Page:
He was a visionary, who thought long range and strategically. He looked for ways to make institutional or systemic changes. He was unafraid of controversy, of challenging the status quo or an injustice.
He was an eternal optimist. He didn’t lose a case or a cause: Instead, Bill would always find a silver lining in an unfortunate outcome, or look for ways to win the next round.
All of these qualities permeated his legal, political, and civic career. But they are best illustrated by his scholarly, prescient 1988 opinion as a Ninth Circuit judge in Watkins v. United States Army, which involved a career Army sergeant discharged after 18 years of patriotic, unimpeachable service simply because he was gay. Bill, careful to ground his opinion on the Constitution and Supreme Court jurisprudence, found a novel way to remedy this obvious unfairness by invoking the Equal Protection Clause. As reported in The New York Times:
“Homosexuals may not be kept out of the Army; their claims for equal protection under the Constitution are as strong as those of blacks and stronger than those the Supreme Court has ever recognized for women. So concludes the U.S. Court of Appeals on the West Coast. A ruling of such sweep on such an incendiary subject cannot stand without full Supreme Court review but it is another welcome step in America’s steady evolution toward tolerance. Gay people should not be denied the opportunity for military service solely on the basis of their sexual preference, as distinguished from their behavior.”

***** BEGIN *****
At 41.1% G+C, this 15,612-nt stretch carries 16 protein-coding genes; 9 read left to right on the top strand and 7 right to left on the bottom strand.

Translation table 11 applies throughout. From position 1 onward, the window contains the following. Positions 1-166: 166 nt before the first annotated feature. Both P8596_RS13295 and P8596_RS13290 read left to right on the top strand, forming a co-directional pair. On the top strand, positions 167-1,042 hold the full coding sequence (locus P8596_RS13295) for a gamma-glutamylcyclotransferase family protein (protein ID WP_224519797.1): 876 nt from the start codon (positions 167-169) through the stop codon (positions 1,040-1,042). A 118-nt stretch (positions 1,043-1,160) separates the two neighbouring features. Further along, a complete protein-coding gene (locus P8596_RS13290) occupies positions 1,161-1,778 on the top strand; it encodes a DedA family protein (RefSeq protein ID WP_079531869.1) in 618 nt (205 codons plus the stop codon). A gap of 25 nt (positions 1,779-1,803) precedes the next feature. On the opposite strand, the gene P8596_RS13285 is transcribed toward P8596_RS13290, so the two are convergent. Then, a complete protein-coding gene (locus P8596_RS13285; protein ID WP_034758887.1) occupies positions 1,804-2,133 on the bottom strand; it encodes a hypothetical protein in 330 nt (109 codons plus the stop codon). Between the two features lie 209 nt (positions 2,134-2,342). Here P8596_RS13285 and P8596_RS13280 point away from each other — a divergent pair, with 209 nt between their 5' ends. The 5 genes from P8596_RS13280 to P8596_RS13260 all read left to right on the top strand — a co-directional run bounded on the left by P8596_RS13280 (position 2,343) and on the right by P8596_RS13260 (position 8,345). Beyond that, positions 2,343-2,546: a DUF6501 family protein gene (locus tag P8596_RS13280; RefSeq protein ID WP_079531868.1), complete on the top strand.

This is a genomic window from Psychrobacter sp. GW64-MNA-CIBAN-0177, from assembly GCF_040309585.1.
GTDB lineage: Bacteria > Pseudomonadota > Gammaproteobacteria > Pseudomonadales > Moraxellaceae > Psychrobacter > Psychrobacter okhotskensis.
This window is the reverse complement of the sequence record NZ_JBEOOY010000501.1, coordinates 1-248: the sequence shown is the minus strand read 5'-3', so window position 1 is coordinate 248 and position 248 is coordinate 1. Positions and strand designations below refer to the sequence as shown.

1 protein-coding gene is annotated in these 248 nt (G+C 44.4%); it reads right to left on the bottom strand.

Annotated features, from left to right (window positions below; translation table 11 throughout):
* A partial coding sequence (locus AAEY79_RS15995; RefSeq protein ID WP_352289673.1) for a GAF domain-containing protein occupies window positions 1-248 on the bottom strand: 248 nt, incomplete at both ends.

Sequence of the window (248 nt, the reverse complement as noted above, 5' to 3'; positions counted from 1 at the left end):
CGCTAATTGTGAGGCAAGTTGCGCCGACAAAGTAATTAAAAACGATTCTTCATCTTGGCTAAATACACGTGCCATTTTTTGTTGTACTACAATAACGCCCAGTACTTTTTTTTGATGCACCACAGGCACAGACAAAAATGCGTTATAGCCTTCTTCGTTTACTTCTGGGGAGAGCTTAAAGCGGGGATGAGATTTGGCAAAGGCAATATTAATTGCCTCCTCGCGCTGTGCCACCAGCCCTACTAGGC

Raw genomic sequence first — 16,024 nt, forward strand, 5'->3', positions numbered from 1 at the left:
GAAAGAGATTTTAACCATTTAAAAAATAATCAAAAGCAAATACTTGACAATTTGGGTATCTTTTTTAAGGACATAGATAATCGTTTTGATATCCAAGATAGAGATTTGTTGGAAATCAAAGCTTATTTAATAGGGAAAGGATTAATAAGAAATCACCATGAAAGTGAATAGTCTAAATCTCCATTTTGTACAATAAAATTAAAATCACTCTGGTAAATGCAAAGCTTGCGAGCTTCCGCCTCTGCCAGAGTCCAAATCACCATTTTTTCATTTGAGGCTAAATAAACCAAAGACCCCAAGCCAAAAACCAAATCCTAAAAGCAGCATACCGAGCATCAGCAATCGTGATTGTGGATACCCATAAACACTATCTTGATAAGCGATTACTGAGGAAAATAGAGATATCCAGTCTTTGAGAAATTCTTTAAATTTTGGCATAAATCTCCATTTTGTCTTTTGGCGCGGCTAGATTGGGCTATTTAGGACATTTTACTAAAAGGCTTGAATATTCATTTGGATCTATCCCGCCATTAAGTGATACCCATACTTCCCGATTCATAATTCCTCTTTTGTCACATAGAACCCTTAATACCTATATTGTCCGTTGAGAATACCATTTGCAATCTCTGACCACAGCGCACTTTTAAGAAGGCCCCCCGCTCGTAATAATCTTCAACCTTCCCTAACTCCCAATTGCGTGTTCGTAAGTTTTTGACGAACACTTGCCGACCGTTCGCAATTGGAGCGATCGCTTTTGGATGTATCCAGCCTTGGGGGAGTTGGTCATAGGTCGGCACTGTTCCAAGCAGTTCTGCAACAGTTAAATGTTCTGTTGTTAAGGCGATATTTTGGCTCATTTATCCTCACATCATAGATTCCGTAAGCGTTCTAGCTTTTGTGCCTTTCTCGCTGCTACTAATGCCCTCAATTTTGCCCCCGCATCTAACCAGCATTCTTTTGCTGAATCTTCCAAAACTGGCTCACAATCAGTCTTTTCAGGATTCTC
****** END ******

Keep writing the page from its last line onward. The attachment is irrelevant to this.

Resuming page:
As it turned out, however, Bill’s equal protection theory would have to wait until 2013 to be vindicated by the Supreme Court in its landmark gay marriage decision. But that was Bill Norris: a brilliant, optimistic visionary not afraid to be ahead of his time.
Although Bill found his calling in litigation, political activism was his driving force for most of his life. Bill was heavily involved in Democratic politics, at a time when being active politically (or even being a politician) was seen as an honorable act of good citizenship. Appointed by Governor Edmund G. (“Pat”) Brown to the California State Board of Education and later to the Board of Trustees of the California State University system, Bill was a passionate, persistent advocate for equal educational opportunities for minorities, especially black students in the aftermath of Brown v. Board of Education.